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Tonka Tough
This is why Tonka is the Trope Namer

"Whoever did this was strong. This is 340 pounds of Tonka-tough steel."
Leela, Futurama

A toy, usually 1970s or 1980s vintage, that is considered so tough, it could survive a nuclear war (almost). It may suffer for countless years at the hands of a destructive brat, but will only suffer minor scuffs and breakages in the process. It will still look relatively unharmed after a 10-year stay in someone's poo-filled unheated closet located above a very greasy snackbar. Better yet, in the hands of a collector, it will often clean up so well after such an event that it will look almost new. Sometimes it will be reissued, and will then kick the ass of later, more accurate products. Usually, it isn't a very realistic and/or accurate representation of its subject, but this should not distract from its most important quality: its toughness.

May also be applied to other nearly indestructible items, such as certain vintage computer systems (e.g. Game Boy).

Compare Made of Indestructium, which is mainly for fictional items with the same reputation.

Not to be confused with Nintendo Hard, which is about difficulty, not durability.

Examples:

  • The Tonka Mighty Dump Truck was advertised as being virtually indestructible through the course of normal play, and damned near impossible to break outside of normal play. In one memorable advertisement for the truck, they had an elephant step on it, as seen at the top of this page. The truck was fine. Think about it... an eight-pound toy truck that could hold several tons of elephant foot and not break. This toughness extended (and still extends) to pretty much the entire Tonka brand, regardless of the toy.
    • According to Hasbro (who owns the Tonka toy line), there are currently seven people around the world who, because of the Tonka guarantee, receive a lifetime supply of free merchandise because they somehow managed to destroy a Tonka toy through the normal course of play. Whenever a claim is made on the guarantee, Tonka sends out a team of investigators to make sure the toy in question wasn't destroyed intentionally (by detonating it with explosives, for example), or by extraordinary means that don't count as "normal play" (like accidentally running it through a machine press, for example). For Tonka, the Tonka Tough guarantee is Serious Business.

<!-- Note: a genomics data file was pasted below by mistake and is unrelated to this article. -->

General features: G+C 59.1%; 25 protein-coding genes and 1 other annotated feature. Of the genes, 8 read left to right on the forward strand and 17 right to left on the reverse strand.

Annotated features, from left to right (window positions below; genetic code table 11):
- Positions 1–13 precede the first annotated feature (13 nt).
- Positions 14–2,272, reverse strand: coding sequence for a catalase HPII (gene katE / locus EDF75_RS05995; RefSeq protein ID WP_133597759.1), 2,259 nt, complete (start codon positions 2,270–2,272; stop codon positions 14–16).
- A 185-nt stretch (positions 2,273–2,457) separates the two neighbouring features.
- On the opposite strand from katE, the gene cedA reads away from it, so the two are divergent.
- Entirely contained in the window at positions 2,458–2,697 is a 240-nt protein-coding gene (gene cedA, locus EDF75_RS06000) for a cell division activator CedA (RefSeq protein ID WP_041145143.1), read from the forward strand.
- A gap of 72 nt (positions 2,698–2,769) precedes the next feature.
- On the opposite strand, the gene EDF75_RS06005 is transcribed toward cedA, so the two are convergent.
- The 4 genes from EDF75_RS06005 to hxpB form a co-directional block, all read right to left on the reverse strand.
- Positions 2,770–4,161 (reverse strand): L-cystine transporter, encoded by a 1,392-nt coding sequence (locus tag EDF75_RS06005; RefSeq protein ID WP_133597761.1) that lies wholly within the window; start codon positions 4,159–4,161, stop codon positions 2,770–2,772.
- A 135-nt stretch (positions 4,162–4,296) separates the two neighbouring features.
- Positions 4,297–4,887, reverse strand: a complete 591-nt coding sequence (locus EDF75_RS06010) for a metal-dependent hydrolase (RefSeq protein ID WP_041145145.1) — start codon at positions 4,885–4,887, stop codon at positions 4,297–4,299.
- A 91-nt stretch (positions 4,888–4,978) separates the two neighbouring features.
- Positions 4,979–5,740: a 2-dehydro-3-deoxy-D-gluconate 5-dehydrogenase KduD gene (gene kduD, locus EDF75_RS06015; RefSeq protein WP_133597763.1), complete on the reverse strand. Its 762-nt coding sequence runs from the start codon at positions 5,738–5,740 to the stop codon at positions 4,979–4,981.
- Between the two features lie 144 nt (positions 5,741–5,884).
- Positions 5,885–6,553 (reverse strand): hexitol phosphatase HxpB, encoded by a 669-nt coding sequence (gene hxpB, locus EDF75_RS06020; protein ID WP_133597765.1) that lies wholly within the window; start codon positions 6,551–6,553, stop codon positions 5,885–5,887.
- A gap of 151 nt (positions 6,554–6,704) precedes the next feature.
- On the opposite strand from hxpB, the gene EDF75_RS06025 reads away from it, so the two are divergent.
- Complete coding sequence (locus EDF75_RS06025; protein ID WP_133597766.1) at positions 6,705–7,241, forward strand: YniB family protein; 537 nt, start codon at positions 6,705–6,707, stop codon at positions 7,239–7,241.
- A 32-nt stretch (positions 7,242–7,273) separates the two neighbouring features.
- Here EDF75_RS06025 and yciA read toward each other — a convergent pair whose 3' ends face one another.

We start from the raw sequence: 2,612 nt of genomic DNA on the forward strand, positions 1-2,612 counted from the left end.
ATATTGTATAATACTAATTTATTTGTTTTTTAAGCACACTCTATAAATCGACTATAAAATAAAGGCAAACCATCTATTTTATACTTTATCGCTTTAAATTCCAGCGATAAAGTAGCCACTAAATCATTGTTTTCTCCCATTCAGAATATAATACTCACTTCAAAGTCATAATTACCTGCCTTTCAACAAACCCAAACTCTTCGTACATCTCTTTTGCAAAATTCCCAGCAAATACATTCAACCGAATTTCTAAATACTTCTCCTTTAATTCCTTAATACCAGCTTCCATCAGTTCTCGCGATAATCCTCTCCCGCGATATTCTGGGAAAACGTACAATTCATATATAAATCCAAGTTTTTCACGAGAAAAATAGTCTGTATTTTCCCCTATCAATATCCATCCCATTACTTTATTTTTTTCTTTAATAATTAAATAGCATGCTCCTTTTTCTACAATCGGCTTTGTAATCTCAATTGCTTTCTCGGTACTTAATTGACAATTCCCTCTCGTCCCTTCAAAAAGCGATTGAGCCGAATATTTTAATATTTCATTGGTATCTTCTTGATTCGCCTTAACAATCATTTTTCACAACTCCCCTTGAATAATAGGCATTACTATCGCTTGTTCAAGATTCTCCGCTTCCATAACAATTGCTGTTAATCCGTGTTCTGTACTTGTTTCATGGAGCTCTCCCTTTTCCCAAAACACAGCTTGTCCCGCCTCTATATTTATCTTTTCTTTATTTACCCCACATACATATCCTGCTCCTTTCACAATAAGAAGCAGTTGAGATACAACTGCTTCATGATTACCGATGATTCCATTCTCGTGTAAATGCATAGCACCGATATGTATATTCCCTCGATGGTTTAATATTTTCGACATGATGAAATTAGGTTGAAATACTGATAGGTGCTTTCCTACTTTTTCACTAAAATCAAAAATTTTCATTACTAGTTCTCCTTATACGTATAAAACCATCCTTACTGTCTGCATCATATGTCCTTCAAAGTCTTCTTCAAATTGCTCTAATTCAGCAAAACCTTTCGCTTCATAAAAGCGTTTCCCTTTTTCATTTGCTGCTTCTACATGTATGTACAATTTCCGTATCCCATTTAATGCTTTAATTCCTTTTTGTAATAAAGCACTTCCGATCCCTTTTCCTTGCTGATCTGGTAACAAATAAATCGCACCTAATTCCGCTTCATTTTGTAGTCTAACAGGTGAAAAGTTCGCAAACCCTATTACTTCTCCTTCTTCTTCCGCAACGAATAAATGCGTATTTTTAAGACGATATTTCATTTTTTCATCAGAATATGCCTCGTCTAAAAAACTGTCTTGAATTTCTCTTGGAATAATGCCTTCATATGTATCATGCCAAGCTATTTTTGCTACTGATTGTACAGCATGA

• Fischer Technik construction toys are made from super tough nylon, are either so hard or so flexible they can't be broken, and will usually survive 30 years of play and storage with only minor yellowing.
  • Mattel Barbie dolls of humans and animals.
    • Only exception being if you yanked the heads off (which could be surprisingly easy).
  • LEGO bricks, and by extension its Duplo subbrand. Those things are Nigh Invulnerable to your average 10 year old boy, and when trodden on, will deal significantly more damage to you than you do to it.
    • Thirty-year-old white bricks will yellow slightly, but colored bricks will be indistinguishable from new ones.
    • Also very dog-resistant.
    • This isn't entirely true, especially regarding BIONICLE/Hero Factory socket joints, infamous for shattering with very little effort (especially when lime-coloured).
      • The newer Hero Factory sockets beginning from the 2.0 line are pleasingly tough, though. Also, a lot of the earlier pieces, like those in Slizers and Roboriders were fairly strong as well, and it wasn't until the designers changed the sockets' outer rim that they became so brittle.
    • Using your teeth to separate two bricks that refuse to come apart is a bad idea. Your teeth will break before the bricks do. That is why you can actually buy these things called Brick Separators. As for taking apart non-traditional pieces (like the early BIONICLE heads)? MOCists have designed several types of separating-constructions for almost every individual case.